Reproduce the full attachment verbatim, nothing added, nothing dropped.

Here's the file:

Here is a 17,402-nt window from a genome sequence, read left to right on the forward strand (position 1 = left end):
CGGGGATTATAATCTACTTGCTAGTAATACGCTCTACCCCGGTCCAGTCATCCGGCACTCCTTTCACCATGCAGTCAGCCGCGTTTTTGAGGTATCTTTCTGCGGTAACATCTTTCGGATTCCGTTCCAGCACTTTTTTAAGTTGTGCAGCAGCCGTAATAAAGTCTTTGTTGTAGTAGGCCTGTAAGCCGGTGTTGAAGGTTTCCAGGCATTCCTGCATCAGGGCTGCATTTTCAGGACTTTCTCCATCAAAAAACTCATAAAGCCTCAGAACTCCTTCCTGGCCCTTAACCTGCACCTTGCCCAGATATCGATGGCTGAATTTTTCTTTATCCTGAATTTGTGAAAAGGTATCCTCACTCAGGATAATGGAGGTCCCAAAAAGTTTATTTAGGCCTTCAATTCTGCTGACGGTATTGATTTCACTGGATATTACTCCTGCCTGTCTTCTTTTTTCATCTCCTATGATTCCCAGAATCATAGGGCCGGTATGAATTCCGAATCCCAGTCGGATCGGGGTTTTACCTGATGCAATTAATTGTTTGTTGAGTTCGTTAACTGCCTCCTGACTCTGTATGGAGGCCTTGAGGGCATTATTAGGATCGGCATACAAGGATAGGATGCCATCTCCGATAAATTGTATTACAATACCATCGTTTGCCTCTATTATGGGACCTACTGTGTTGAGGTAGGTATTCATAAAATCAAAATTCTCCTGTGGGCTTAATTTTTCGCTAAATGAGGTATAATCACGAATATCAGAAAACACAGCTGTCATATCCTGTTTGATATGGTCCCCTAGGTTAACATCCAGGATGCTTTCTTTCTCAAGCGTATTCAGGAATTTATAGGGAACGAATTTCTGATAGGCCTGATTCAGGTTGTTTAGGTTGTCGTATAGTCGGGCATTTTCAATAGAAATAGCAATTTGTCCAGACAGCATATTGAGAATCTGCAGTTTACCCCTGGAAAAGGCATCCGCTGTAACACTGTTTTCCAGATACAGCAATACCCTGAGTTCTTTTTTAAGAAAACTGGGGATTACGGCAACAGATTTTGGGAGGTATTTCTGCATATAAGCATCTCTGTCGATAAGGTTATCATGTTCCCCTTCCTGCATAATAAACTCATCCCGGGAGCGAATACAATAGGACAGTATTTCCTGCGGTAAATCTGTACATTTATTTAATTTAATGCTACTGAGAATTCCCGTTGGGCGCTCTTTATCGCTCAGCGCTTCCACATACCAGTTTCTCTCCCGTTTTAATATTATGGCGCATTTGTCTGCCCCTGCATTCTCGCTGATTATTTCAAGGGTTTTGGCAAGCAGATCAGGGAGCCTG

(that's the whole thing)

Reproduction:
Here is a 17,402-nt window from a genome sequence, read left to right on the forward strand (position 1 = left end):
CGGGGATTATAATCTACTTGCTAGTAATACGCTCTACCCCGGTCCAGTCATCCGGCACTCCTTTCACCATGCAGTCAGCCGCGTTTTTGAGGTATCTTTCTGCGGTAACATCTTTCGGATTCCGTTCCAGCACTTTTTTAAGTTGTGCAGCAGCCGTAATAAAGTCTTTGTTGTAGTAGGCCTGTAAGCCGGTGTTGAAGGTTTCCAGGCATTCCTGCATCAGGGCTGCATTTTCAGGACTTTCTCCATCAAAAAACTCATAAAGCCTCAGAACTCCTTCCTGGCCCTTAACCTGCACCTTGCCCAGATATCGATGGCTGAATTTTTCTTTATCCTGAATTTGTGAAAAGGTATCCTCACTCAGGATAATGGAGGTCCCAAAAAGTTTATTTAGGCCTTCAATTCTGCTGACGGTATTGATTTCACTGGATATTACTCCTGCCTGTCTTCTTTTTTCATCTCCTATGATTCCCAGAATCATAGGGCCGGTATGAATTCCGAATCCCAGTCGGATCGGGGTTTTACCTGATGCAATTAATTGTTTGTTGAGTTCGTTAACTGCCTCCTGACTCTGTATGGAGGCCTTGAGGGCATTATTAGGATCGGCATACAAGGATAGGATGCCATCTCCGATAAATTGTATTACAATACCATCGTTTGCCTCTATTATGGGACCTACTGTGTTGAGGTAGGTATTCATAAAATCAAAATTCTCCTGTGGGCTTAATTTTTCGCTAAATGAGGTATAATCACGAATATCAGAAAACACAGCTGTCATATCCTGTTTGATATGGTCCCCTAGGTTAACATCCAGGATGCTTTCTTTCTCAAGCGTATTCAGGAATTTATAGGGAACGAATTTCTGATAGGCCTGATTCAGGTTGTTTAGGTTGTCGTATAGTCGGGCATTTTCAATAGAAATAGCAATTTGTCCAGACAGCATATTGAGAATCTGCAGTTTACCCCTGGAAAAGGCATCCGCTGTAACACTGTTTTCCAGATACAGCAATACCCTGAGTTCTTTTTTAAGAAAACTGGGGATTACGGCAACAGATTTTGGGAGGTATTTCTGCATATAAGCATCTCTGTCGATAAGGTTATCATGTTCCCCTTCCTGCATAATAAACTCATCCCGGGAGCGAATACAATAGGACAGTATTTCCTGCGGTAAATCTGTACATTTATTTAATTTAATGCTACTGAGAATTCCCGTTGGGCGCTCTTTATCGCTCAGCGCTTCCACATACCAGTTTCTCTCCCGTTTTAATATTATGGCGCATTTGTCTGCCCCTGCATTCTCGCTGATTATTTCAAGGGTTTTGGCAAGCAGATCAGGGAGCCTG